How LGBTQ+ people’s lives were put at risk by the shocking 2015 Ashley Madison affair site hack

Ashley Madison Netflix promo image

A Netflix documentary has shone fresh light on the 2015 Ashley Madison data breach, which exposed users of the controversial “life is short, have an affair” dating site – including members of the LGBTQ+ community.

Ashley Madison was launched in 2002 and marketed to people who are married, but who want to have an affair. It has been widely condemned by religious figures for encouraging “adultery” – in fact, in 2011, a “family values” pastor named Ed Young “squared off” against Noel Biderman, then CEO of

Noel Biderman was named CEO of Ashely Madison’s parent company, Avid Life Media, in 2007. During his tenure he encouraged publicity of any kind, good or bad, often baiting critics with controversial statements.

However, his tenure came to an end shortly after the infamous hack in July 2015. Someone (or something) called “The Impact Team” announced they had stolen a substantial amount of personal information about Ashley Madison’s user base and threatened to release it unless the owners of the site shut it down.

Avid Life Media didn’t cave to the demand, and so the personal info of over 2500 members was released online on the dark web: a lawless sub-level of the internet that cannot be accessed through normal browsers. The data included names, credit-card data, addresses and even sexual preferences.

One of the people whose infidelities were brought to light by the breach was none other than Noel Biderman himself, who stepped down from his position as CEO just eight days after the revelations. He now works as the CEO of Toronto-based software company Avenue Insights.

You may like to watch

The breach also contained information about users who had paid a fee to Ashley Madison to make sure that their profile information was permanently deleted. Disgraced reality TV star Josh Duggar, Real Housewives Of New York star Kristen Taekman’s husband and politician Eliot Spitzer were all caught up in the scandal.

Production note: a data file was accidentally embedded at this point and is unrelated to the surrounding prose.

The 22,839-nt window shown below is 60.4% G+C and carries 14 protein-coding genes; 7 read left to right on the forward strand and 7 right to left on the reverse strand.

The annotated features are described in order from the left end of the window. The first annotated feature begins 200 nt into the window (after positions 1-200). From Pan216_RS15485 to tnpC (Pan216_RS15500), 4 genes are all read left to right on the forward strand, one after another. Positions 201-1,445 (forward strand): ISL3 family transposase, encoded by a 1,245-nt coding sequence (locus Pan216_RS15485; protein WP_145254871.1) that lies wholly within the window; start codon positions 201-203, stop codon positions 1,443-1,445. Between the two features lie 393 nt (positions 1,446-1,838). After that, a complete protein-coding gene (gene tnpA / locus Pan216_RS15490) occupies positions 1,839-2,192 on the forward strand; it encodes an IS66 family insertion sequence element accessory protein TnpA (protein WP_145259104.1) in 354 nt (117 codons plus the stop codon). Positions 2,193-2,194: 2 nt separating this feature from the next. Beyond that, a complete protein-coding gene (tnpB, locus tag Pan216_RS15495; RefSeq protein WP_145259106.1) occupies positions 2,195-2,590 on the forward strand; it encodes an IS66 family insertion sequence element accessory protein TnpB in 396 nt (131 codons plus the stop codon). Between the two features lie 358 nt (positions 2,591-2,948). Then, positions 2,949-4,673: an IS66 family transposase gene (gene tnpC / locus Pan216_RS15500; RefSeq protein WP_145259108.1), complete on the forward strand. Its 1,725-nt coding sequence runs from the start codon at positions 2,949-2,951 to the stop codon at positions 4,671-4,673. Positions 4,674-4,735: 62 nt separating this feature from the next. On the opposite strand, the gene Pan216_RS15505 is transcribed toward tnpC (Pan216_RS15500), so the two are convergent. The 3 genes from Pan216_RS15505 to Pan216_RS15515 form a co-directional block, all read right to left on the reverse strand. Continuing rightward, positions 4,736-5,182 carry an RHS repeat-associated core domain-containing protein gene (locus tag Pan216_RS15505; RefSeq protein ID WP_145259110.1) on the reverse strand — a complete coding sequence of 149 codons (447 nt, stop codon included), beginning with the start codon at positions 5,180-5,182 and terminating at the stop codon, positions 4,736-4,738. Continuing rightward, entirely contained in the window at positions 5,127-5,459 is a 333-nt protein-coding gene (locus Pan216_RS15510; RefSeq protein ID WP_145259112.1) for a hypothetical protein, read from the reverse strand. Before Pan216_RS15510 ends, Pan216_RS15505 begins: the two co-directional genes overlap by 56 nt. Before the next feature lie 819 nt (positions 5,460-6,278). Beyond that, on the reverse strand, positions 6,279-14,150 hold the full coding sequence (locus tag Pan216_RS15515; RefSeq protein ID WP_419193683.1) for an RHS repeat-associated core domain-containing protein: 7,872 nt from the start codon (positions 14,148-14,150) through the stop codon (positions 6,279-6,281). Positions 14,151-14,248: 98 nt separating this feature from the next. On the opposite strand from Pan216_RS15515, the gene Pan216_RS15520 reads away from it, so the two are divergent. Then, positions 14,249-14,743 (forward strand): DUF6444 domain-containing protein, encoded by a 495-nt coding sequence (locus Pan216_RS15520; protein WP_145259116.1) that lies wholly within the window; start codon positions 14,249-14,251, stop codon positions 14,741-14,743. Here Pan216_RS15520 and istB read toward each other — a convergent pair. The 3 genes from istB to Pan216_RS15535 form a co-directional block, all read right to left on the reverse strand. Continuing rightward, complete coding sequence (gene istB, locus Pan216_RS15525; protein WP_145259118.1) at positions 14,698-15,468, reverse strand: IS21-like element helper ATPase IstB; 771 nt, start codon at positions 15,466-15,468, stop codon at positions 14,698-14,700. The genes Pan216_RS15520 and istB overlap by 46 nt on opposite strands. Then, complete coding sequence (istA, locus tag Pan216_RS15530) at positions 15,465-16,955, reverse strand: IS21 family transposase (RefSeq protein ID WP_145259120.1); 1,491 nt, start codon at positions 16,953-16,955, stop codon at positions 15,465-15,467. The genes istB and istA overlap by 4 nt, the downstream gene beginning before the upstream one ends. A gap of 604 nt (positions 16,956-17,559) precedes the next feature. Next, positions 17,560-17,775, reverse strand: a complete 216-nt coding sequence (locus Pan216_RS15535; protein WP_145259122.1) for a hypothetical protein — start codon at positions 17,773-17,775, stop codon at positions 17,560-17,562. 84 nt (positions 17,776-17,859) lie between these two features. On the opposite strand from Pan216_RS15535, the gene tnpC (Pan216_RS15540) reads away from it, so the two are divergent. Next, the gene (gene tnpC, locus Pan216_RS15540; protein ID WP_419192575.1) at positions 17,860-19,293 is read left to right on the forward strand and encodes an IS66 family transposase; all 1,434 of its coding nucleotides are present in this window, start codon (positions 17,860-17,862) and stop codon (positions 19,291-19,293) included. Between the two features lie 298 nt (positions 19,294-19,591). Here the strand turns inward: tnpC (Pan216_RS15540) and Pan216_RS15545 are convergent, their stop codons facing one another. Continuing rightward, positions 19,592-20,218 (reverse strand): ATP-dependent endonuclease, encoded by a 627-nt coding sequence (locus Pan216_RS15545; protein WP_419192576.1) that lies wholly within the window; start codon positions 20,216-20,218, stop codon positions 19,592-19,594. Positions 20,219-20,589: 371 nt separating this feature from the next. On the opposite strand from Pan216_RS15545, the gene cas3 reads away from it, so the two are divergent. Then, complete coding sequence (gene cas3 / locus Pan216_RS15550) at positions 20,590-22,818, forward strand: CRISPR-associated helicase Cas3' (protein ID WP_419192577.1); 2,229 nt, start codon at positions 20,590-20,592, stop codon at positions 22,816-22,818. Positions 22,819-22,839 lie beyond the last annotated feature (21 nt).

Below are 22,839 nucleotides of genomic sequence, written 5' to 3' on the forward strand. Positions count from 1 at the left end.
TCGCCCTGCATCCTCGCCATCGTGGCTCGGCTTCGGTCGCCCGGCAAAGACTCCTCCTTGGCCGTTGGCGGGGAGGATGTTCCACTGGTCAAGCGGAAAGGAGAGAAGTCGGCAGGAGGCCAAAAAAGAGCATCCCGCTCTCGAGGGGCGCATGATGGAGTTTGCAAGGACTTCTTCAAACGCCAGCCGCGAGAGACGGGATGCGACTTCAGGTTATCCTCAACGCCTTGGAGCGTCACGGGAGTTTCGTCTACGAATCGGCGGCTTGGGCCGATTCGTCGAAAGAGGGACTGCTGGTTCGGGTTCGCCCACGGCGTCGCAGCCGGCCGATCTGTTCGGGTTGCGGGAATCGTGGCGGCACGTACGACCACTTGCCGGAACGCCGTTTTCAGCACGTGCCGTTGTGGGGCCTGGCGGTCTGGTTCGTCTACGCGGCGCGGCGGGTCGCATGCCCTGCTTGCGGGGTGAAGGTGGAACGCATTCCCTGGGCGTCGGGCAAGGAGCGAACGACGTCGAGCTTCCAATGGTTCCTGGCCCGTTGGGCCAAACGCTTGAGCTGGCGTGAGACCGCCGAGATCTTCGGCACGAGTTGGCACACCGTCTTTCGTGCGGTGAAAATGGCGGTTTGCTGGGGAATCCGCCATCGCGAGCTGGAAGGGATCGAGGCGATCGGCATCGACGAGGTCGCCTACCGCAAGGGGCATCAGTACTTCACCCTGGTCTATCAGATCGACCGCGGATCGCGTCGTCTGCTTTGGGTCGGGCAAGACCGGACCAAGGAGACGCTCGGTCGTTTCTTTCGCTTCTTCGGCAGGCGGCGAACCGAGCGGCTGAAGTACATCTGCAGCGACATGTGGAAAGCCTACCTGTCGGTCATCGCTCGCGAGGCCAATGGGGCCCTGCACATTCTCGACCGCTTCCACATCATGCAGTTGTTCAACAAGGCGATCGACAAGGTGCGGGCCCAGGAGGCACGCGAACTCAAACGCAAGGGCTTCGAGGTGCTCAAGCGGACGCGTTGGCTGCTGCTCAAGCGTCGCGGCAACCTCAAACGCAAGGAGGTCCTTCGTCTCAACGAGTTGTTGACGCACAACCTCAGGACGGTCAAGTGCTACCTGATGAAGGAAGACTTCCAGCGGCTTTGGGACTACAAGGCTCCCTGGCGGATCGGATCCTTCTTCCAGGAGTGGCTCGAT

The leak was devastating to many couples, who found out that their partners were using an infidelity website and split as a result. However, it was also potentially life-threatening to LGBTQ+ users of Ashley Madison.

A still from the documentary (Netflix)

In August 2015, the Independent reported that “gay and bisexual users of the Ashley Madison infidelity website have been left in fear for their lives” in countries where homosexuality carries the death penalty.

Users of Ashley Madison’s “Down Low” site, which caters for “married men seeking other men for casual, no-strings fun” were among the victims of the hack.

At the time, a gay Saudi national posted a message on Reddit saying he was sure he would be stoned to death when the data was published. “I was single, but used it because I am gay; gay sex is punishable by death in my home country so I wanted to keep my hook-ups extremely discreet.”

Ashley Madison documentary on Netflix

Nia Rader (Netflix)

The hit Netflix documentary, which is titled Ashley Madison: Sex, Lies & Scandal delves into the missteps and controversy generated by the company, as well as the infamous data breach.

Christian influencer Sam Rader is featured in the documentary, along with his wife Nia. Sam’s details were exposed in the leak. In the documentary, the couple explain how it affected them and how they managed to stay together. They recently told a Perth radio station that they worked hard to save their marriage.

Something else that was highlighted in the documentary was the fact that the site is still going strong, despite the data breach scandal and its potentially deadly impact on LGBTQ+ users. In 2020 it reportedly had more than 70 million users, nearly double the number it had in 2015.

Netflix members can watch Ashley Madison: Sex, Lies & Scandal here.

Please login or register to comment on this story.